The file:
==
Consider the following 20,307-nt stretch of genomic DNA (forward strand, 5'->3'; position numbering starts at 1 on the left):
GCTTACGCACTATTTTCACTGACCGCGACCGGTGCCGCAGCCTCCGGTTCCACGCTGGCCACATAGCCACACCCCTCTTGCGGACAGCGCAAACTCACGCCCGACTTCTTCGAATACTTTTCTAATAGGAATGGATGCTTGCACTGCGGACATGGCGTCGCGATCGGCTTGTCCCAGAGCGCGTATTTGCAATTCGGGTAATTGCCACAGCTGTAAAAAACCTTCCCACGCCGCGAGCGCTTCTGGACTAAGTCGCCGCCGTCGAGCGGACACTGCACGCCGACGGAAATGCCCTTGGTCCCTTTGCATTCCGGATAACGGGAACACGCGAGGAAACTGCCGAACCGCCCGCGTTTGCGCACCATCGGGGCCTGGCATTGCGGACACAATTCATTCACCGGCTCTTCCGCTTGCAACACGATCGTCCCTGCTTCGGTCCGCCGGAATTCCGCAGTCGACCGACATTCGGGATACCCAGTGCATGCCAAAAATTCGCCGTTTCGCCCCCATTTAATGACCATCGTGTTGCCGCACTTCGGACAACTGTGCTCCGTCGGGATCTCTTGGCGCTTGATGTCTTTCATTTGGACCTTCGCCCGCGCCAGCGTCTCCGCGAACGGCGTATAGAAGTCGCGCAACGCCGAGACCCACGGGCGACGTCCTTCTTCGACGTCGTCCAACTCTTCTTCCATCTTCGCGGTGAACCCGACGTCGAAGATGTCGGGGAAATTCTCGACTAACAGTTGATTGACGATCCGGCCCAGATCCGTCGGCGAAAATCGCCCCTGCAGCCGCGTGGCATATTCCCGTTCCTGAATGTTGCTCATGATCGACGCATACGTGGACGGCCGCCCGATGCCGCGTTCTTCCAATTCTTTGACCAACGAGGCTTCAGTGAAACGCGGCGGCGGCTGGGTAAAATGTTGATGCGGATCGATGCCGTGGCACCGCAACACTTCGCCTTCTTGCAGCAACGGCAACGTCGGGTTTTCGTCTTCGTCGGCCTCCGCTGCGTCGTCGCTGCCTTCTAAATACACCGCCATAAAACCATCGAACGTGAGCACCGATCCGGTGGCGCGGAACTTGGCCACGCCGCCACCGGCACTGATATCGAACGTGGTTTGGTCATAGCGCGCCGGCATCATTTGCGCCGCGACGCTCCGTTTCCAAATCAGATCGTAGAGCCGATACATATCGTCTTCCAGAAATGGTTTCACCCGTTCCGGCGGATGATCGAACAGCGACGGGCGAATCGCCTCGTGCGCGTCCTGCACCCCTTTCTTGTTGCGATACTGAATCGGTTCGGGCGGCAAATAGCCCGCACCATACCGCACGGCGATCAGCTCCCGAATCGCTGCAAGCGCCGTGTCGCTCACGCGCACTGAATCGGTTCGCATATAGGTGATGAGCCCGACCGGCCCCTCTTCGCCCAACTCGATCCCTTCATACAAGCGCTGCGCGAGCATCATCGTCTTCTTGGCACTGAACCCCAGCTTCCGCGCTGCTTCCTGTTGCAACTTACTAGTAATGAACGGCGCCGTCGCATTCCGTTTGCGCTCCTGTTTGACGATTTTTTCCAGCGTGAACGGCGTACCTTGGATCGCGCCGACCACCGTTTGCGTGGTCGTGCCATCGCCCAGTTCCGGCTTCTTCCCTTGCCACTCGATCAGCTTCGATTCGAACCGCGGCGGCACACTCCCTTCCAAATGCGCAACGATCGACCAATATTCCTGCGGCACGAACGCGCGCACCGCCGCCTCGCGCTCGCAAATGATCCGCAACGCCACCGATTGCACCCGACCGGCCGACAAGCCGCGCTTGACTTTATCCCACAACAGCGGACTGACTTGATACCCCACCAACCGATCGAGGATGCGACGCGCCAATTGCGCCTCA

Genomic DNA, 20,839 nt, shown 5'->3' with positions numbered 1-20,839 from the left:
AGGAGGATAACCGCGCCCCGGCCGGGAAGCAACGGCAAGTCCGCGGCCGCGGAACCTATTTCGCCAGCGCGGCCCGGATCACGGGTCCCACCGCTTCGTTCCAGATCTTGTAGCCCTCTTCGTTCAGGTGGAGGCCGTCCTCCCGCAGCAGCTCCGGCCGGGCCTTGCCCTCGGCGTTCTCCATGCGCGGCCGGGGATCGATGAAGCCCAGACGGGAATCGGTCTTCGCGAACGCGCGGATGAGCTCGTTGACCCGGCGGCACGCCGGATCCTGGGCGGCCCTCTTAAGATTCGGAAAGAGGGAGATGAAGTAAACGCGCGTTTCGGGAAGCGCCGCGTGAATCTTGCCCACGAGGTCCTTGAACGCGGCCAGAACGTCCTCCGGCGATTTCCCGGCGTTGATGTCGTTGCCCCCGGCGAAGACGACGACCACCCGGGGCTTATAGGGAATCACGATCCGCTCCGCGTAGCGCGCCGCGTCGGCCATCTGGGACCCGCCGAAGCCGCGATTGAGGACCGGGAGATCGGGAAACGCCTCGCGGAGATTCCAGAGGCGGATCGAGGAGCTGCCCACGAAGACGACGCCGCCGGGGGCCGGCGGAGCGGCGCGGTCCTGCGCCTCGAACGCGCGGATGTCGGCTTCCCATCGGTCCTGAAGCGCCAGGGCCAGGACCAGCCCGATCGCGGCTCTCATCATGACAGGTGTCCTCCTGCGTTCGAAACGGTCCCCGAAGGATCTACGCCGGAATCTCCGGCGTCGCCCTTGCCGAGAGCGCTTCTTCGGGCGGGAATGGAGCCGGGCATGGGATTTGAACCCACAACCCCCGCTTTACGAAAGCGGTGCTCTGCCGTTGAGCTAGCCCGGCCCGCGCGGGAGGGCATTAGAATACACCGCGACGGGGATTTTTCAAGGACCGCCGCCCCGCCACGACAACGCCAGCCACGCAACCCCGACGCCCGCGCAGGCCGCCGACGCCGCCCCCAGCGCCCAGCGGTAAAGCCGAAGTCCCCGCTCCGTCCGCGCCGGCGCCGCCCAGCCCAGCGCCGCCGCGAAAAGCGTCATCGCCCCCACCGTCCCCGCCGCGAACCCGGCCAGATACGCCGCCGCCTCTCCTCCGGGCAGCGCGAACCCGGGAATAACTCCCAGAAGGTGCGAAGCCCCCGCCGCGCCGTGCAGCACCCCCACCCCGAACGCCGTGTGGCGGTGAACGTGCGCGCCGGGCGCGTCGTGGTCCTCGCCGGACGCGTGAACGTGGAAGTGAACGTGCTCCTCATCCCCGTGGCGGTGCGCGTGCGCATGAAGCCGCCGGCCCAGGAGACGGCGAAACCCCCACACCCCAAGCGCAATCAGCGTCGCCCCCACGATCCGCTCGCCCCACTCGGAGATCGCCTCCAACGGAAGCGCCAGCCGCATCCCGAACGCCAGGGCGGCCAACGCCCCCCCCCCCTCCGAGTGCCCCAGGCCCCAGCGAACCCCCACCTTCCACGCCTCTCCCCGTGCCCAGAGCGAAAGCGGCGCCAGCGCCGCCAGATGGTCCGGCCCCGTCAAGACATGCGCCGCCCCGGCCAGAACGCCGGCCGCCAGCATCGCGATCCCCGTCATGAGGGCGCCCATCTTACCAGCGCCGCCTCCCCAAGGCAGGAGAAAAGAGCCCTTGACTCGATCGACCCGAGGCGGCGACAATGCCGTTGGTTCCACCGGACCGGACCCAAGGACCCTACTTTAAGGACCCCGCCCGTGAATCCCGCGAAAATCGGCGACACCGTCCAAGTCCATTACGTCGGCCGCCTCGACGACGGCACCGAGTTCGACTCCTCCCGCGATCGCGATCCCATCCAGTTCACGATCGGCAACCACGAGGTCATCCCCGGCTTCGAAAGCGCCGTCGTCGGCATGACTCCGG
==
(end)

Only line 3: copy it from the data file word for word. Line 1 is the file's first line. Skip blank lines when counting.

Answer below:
Genomic DNA, 20,839 nt, shown 5'->3' with positions numbered 1-20,839 from the left: